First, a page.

#4 Jakub Baryła

A Polish hero though still a youth

“I directed my prayer to the Mother of God. Policemen came and asked me to get out of the way. I said I couldn’t do it…”

A 15-year-old Polish boy followed in the footsteps of his country’s noble ancestors when, crucifix and rosary held high, he stood up against Poland’s first and largest LGBT equality march this past August. Jakub Baryła of Polk, Poland said later that his inspiration came from Fr. Ignacy Skorupko, a priest and military chaplain during the Polish-Soviet War of 1918-21. Fr. Skorupko died heroically in the Warsaw battle with the Bolsheviks in 1920, holding a crucifix and leading the Polish army to victory.

Baryła later stated on Twitter that he held the cross to oppose the “bad deeds that are promoting homosexuality.” According to the account on wPolityce.pl. Baryła said:

“I sat on the pavement and prayed in Latin with the words Salve Regina. I directed my prayer to the Mother of God, the ideal of purity. Policemen came to me and asked me to get out of the way. I said I couldn’t do it because the participants of the march are destroying my Catholic faith and profaning the Polish flag by placing a rainbow on it.”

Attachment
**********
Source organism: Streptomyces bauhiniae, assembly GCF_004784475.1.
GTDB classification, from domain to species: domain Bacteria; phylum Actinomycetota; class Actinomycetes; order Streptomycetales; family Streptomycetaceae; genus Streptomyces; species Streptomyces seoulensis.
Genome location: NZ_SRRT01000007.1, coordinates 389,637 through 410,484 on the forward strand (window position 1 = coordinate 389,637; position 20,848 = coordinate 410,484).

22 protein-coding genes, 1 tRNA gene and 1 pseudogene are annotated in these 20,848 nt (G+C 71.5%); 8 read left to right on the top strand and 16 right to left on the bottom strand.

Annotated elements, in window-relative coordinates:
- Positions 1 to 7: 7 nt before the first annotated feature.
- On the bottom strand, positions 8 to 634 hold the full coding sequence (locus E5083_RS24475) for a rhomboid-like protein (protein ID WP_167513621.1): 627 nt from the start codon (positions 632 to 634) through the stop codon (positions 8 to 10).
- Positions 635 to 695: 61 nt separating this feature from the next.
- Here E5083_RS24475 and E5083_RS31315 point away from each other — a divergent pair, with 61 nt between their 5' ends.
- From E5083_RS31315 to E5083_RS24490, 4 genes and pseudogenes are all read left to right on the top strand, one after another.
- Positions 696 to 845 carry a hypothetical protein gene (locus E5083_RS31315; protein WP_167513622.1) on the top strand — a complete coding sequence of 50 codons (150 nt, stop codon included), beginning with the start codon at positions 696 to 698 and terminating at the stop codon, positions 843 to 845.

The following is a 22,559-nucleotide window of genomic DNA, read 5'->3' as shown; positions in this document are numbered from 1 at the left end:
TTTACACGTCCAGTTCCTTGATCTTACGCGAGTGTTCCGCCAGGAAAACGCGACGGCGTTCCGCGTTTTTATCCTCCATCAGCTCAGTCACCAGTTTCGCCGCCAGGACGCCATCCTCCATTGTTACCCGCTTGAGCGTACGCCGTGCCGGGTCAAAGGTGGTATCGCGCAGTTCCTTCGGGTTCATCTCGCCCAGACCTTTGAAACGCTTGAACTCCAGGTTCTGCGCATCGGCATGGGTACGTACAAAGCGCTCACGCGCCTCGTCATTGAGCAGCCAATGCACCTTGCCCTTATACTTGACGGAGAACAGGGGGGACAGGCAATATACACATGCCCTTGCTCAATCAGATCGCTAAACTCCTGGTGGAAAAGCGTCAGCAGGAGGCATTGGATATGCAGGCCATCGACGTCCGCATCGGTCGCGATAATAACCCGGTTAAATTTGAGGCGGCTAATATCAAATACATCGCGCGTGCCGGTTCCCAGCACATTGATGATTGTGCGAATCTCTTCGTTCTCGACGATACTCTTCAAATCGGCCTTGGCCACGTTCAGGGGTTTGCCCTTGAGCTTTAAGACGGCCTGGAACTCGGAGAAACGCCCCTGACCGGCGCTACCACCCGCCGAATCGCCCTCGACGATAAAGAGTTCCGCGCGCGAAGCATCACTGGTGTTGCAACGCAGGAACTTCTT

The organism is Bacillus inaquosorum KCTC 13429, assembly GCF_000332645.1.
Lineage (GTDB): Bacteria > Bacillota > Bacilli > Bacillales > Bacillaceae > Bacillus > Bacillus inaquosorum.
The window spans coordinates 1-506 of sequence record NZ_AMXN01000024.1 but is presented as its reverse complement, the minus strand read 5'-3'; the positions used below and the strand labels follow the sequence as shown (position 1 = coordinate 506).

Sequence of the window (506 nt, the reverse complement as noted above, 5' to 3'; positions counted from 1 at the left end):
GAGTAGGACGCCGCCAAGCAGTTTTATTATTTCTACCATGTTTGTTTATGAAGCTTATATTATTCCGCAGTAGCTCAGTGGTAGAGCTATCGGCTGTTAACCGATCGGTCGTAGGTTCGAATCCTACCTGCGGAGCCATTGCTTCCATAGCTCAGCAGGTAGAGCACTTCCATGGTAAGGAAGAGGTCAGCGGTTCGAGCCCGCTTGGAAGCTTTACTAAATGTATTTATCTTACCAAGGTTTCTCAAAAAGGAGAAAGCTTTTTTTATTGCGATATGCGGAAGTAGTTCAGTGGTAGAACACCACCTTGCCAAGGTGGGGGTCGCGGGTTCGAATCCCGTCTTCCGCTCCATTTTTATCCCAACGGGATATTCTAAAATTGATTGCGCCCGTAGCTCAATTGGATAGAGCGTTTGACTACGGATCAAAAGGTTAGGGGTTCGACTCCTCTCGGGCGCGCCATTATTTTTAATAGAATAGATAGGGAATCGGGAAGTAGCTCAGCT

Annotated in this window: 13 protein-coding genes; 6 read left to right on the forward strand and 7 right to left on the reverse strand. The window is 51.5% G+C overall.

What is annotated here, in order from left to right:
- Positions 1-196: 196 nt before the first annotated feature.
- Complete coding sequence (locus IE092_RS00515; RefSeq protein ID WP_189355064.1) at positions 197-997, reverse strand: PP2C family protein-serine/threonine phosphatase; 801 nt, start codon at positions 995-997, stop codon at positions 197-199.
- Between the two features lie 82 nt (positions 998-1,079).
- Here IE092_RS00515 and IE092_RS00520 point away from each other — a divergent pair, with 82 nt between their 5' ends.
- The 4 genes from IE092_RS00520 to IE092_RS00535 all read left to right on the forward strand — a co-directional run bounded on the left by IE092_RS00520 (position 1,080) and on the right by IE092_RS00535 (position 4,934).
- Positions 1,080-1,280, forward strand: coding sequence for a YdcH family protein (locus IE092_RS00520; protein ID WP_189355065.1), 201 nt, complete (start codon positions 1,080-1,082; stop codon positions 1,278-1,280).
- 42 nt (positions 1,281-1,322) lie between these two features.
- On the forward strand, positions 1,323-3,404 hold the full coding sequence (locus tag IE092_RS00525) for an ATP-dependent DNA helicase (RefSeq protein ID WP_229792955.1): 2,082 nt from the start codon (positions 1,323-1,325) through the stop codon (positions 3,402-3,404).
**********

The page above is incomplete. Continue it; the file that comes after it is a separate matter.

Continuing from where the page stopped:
In a statement on Twitter, Baryła said, quoting a certain Father Kramer: “Jesus and the cross stood against evil and sins. Our holy faith commands us to counteract evil deeds. I also tried to do it. Saying that I was going against people is harmful; I was going against the bad deeds that are promoting homosexuality.”

In response to his bold actions, the Warsaw Monitoring Center on Racist and Xenophobic Behavior released a statement claiming that Baryła’s action was merely the result of parents using their children for political nationalist ends. However, in response, Baryła sated:

“I am 15 years old, but I understand the reality that surrounds me and I can make decisions consciously.” Baryła added that his own parents held “leftist” views.

What motivated Baryła’s action? Baryła explained to the Polish media that he had initially decided against taking action until he saw a particular reprinting of the icon of Our Lady of Czestochowa. The image depicted Our Lady and the Christ Child with rainbow halos, and was later carried in the LGBT March. The icon of Our Lady of Czestachowa is one of the most beloved depictions of Our Lady by the Polish people, so it is no wonder that Baryła was prompted to act. “I didn’t think about fear,” he said. “I was focused on the cross I was holding. I am Catholic, so I focused on God who gives me strength. I have the impression that God was directing me.”

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